[178 NJSuper Page 407]

only the original parties to the conveyance rather than plaintiff; (3) "the parties to the Lees deed intended the covenant to be personal" rather than to run with the land; (4) "at most," Dunne told Lees that he, Dunne (not Lees) had an obligation to protect plaintiff's view; (5) Dunne never told Lees that the deed restriction was intended to benefit plaintiff; (6) Lees never had notice that the deed restriction was intended to benefit plaintiff; (7) Dunne's only obligation was to give plaintiff "a view" or "some view," which he had; (8) any such view was bound to be restricted by building the house on Lees' property, and (9) at best, plaintiff was no more than an incidental third-party beneficiary of the covenant in the deed and thus could not enforce that promise.

We do not find Dunne's evidence to be at all credible. It is not only contradictory and evasive in nature but totally self-serving. Additionally, the fact that there were two versions of the quitclaim deed, the vagueness of defendant Lees' testimony with respect to his receipt of one of them from Dunne and the inconsistencies in his testimony convince us of the trustworthiness of the proof presented by plaintiff through his attorney Shuman. Shuman testified that after Lees received his February 1979 letter, Lees, in a telephone conversation, informed him that when Dunne had reviewed Lees' plans, he advised Lees that it would violate a restriction he had placed in Lees' deed at plaintiff's "demand;" that when Lees insisted on building according to the plans, Dunne "said he could take care of the problem by giving him a new deed that would eliminate the restriction," and that Lees had received that deed which had been recorded. Moreover, in our view, plaintiff's testimony is inherently credible and is amply supported by the proofs in the case, including portions of Dunne's deposition and "affidavit" evidence.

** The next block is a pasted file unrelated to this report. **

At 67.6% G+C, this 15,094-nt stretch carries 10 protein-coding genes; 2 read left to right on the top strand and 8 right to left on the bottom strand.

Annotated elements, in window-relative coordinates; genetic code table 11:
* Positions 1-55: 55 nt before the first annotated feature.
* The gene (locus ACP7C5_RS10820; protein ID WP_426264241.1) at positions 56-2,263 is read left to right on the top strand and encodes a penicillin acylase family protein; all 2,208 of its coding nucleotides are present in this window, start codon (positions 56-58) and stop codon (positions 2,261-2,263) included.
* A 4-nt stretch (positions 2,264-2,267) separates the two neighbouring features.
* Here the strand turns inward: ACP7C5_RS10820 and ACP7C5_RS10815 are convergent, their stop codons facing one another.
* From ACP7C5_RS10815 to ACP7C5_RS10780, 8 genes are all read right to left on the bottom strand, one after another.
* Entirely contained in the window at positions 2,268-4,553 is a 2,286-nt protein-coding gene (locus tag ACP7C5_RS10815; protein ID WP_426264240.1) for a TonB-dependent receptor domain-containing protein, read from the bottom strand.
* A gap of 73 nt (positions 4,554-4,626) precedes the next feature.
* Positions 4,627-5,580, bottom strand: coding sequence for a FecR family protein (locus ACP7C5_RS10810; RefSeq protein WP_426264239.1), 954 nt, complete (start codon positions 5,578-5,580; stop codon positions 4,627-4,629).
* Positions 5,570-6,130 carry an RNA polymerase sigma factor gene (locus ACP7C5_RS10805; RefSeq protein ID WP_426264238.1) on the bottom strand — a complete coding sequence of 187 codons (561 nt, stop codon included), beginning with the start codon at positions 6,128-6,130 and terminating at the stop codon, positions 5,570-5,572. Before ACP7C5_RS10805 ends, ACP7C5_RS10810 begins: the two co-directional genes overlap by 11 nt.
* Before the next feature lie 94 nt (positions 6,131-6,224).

Thus, Dunne admitted in effect that he promised plaintiff to insert the 25-foot setback covenant in the deed to the adjacent lot, nor did he deny that the covenant was only for plaintiff's benefit. Instead, at best, he seemed to be asserting that his

[178 NJSuper Page 408]

intent in incorporating the covenant in the deed was to fulfill his promise to leave plaintiff "some view" and not to entitle him to the full benefit of the 25-foot setback required thereby.